As happens many times while we search for new recipes to try, the title of this one alone was enough to make us declare, “We shall make you, you gorgeous idea!” And lo, it was so. The concept of brownies as a pudding was too much to resist. Now, when they say pudding, I imagined this to be more of a custard-like texture, bordering on a brownie. Does that make sense? None of that boxed creamy stuff here. The most important part of this recipe is cooking time to make it right, and unfortunately, those ovens, they do vary a lot.
Oh, look, another opportunity to get out my fancy schmancy liqueur stuff! This time the recipe calls for a raspberry-flavored one, and I suppose I’ve been squirreling this Chambord away for the dessert Apocalypse or something. Or maybe it was for raspberry margaritas. Yummmm. The liqueur is optional, and it’s not going to flavor this into a raspberry brownie pudding. It just adds a deeper note to the chocolate. (Though I should note here that I could taste the liqueur a little more when trying it cold a few days later. I stored my share in the fridge.)
This is merely whipped eggs and sugar, which needs to get almost to a thickening frosting consistency. Thank goodness for stand mixers, though you can certainly use a handheld one.
Soon enough, after adding in a scraped vanilla bean, sifted cocoa and flour and the liqueur, you get this incredibly rich, pour-able batter.
Kidlet almost attacked for want of that bowl and spoon to lick.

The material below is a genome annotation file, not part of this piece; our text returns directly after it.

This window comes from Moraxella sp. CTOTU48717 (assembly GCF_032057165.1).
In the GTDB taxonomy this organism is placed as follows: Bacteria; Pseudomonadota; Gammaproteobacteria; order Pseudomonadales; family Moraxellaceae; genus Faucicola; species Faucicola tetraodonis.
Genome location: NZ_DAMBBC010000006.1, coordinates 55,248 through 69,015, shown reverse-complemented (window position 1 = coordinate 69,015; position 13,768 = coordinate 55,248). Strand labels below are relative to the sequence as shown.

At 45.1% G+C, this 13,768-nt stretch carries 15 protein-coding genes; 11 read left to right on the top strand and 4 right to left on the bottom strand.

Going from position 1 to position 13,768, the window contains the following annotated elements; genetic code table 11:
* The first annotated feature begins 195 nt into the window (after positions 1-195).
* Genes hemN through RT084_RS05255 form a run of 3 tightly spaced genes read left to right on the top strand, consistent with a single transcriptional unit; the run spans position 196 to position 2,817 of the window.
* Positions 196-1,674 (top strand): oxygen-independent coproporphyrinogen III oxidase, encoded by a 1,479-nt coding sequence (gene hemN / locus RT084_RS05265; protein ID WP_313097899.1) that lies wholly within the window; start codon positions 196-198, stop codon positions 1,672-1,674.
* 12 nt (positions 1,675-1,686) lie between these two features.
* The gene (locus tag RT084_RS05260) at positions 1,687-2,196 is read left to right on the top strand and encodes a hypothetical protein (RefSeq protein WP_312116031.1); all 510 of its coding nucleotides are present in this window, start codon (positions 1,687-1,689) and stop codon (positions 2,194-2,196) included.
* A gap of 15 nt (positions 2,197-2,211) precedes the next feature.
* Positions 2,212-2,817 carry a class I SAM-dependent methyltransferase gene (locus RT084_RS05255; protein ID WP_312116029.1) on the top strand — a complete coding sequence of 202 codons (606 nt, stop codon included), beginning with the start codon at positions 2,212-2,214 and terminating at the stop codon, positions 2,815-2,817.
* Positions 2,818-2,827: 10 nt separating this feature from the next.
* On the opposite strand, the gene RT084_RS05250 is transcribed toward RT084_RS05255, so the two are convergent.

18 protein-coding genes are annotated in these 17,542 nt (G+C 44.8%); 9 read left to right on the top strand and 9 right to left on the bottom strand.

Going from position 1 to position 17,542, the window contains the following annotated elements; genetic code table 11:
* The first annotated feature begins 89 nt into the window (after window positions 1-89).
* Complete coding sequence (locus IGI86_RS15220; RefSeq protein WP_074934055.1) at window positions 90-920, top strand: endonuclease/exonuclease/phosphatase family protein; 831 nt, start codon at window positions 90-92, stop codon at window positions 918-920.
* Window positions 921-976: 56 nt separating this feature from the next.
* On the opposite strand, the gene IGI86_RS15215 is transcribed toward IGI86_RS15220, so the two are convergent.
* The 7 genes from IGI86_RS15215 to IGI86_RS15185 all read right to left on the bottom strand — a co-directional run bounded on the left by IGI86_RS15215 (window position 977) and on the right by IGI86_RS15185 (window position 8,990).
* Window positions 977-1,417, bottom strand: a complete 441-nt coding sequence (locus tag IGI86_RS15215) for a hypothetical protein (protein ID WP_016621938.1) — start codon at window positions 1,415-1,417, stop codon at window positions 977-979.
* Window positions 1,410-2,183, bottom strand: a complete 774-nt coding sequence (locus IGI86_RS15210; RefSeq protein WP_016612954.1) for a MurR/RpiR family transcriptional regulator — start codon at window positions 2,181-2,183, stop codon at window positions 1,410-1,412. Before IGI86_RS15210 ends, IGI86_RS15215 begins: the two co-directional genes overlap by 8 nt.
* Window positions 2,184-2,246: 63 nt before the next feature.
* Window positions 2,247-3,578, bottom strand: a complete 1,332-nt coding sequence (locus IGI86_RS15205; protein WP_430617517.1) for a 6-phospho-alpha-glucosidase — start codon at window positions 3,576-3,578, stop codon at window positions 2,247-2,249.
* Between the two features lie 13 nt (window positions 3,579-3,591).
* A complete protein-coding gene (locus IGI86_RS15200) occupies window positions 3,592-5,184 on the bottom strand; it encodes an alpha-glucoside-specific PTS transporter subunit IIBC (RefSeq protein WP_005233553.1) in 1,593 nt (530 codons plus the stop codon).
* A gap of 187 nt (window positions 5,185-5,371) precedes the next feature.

After baking for an hour, just let it cool for a bit and then dig in! This is a really easy recipe and the taste is exceptionally rich and powerfully chocolate. A little ice cream balances out that intensity, or dollop on some whipped cream. Or go for that glass of milk! Kidlet actually stole mine, not that I’m surprised. Oh, and she ate some! Yeah, I know this is chocolate we’re talking about, but it was still out of the box for her.
The only thing that disappointed me was it needed a little less than an hour in my oven. The top got a little too dry, but oddly enough, my child liked the “crunchies” a lot. So just remember that ovens vary. Check yours a little before an hour and pull it out before that hour’s up if necessary. This was still incredible, though, probably the richest chocolate dessert we’ve ever made. Meaning a little goes a long way! I loved the brownie-as-pudding idea and will definitely make this again. In fact, it would make a great dessert for kiddo-ing up. Put some of those gummie worms in in and you’ve got instant worm dirt sundaes. However you serve it, enjoy!
from Barefoot Contessa Back to Basics by Ina Garten
Prep Time: 15 minutes Cook time: about 1 hour Level: Easy Serves: 6-8
- 1/2 pound (2 sticks) unsalted butter, plus extra for buttering the dish
- 4 extra-large eggs, at room temperature
- 2 cups sugar
- 3/4 cup good cocoa powder
- 1/2 cup all-purpose flour
- Seeds scraped from 1 vanilla bean
- 1 tablespoon framboise liqueur, optional
- Vanilla ice cream, for serving
Preheat the oven to 325 degrees F. Lightly butter a 2-quart (9 by 12 by 2-inch) oval baking dish. Melt the 1/2 pound of butter and set aside to cool.
In the bowl of an electric mixer fitted with the paddle attachment, beat the eggs and sugar on medium-high speed for 5 to 10 minutes, until very thick and light yellow. Meanwhile, sift the cocoa powder and flour together and set aside.
When the egg and sugar mixture is ready, reduce the speed to low and add the vanilla seeds, framboise, if using, and the cocoa powder and flour mixture. Mix only until combined. With mixer still on low, slowly pour in the cooled butter and mix again just until combined.
Pour the brownie mixture into the prepared dish and place it in a larger baking pan. Add enough of the hottest tap water to the pan to come halfway up the side of the dish and bake for exactly 1 hour. A cake tester inserted 2 inches from the side will come out 3/4 clean. The center will appear very under-baked; this dessert is between a brownie and a pudding.
Allow to cool and serve with vanilla ice cream.
Again, just watch your oven as this bakes to make sure it doesn’t get too cooked.